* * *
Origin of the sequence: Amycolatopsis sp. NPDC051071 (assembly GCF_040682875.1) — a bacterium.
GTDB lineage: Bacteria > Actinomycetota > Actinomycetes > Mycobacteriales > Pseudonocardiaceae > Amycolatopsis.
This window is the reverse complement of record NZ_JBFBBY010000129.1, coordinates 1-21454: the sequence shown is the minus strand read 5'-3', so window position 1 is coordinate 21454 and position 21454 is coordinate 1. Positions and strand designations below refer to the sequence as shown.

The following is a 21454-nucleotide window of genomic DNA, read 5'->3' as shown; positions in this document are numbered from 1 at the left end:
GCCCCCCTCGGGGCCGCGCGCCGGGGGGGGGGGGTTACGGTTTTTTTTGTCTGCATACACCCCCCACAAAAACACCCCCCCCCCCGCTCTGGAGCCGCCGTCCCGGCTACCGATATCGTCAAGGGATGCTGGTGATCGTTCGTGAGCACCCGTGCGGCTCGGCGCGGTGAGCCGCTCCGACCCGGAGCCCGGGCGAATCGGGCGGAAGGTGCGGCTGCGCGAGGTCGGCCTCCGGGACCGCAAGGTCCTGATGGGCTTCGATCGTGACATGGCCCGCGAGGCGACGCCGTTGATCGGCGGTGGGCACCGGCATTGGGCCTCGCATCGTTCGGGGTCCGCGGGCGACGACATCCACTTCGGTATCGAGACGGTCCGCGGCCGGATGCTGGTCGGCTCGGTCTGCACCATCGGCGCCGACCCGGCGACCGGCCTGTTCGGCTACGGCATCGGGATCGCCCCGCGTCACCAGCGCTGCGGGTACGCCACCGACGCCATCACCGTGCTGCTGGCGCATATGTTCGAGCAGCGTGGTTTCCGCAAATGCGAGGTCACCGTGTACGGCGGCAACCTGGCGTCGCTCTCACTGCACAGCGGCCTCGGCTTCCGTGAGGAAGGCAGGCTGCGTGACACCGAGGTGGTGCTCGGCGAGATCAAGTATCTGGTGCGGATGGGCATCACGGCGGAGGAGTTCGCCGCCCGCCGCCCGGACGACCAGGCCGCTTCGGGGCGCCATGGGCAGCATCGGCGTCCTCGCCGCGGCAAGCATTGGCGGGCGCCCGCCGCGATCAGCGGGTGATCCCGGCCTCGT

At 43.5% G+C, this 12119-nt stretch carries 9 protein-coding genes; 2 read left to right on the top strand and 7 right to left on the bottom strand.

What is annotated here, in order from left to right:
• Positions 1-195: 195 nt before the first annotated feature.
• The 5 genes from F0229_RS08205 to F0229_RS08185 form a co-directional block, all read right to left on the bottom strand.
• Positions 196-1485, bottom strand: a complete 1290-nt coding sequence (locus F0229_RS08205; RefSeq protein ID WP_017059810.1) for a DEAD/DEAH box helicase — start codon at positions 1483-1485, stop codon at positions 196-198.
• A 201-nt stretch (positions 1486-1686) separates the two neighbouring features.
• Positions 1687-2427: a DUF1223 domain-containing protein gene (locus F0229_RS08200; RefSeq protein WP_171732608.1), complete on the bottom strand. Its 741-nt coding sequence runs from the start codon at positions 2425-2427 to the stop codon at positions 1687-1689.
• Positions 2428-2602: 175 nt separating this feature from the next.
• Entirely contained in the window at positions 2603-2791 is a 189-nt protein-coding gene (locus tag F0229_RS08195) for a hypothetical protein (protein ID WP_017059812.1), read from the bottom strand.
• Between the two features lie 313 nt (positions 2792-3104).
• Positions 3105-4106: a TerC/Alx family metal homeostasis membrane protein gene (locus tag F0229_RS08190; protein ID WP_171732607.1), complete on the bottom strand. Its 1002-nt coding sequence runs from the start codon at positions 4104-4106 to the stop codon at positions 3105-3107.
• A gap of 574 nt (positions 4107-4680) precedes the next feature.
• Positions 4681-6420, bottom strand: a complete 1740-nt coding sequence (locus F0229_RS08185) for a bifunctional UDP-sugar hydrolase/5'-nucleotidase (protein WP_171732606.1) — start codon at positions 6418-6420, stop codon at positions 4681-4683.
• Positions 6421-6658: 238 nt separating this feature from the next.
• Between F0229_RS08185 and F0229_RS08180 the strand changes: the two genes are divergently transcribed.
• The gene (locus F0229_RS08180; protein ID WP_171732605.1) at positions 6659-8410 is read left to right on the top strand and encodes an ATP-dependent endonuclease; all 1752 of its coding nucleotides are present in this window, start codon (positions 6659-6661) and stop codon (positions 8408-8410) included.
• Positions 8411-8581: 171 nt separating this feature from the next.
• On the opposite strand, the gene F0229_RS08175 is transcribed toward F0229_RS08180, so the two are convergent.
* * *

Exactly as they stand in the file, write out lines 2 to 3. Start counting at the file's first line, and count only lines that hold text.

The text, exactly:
GTDB lineage: Bacteria > Actinomycetota > Actinomycetes > Mycobacteriales > Pseudonocardiaceae > Amycolatopsis.
This window is the reverse complement of record NZ_JBFBBY010000129.1, coordinates 1-21454: the sequence shown is the minus strand read 5'-3', so window position 1 is coordinate 21454 and position 21454 is coordinate 1. Positions and strand designations below refer to the sequence as shown.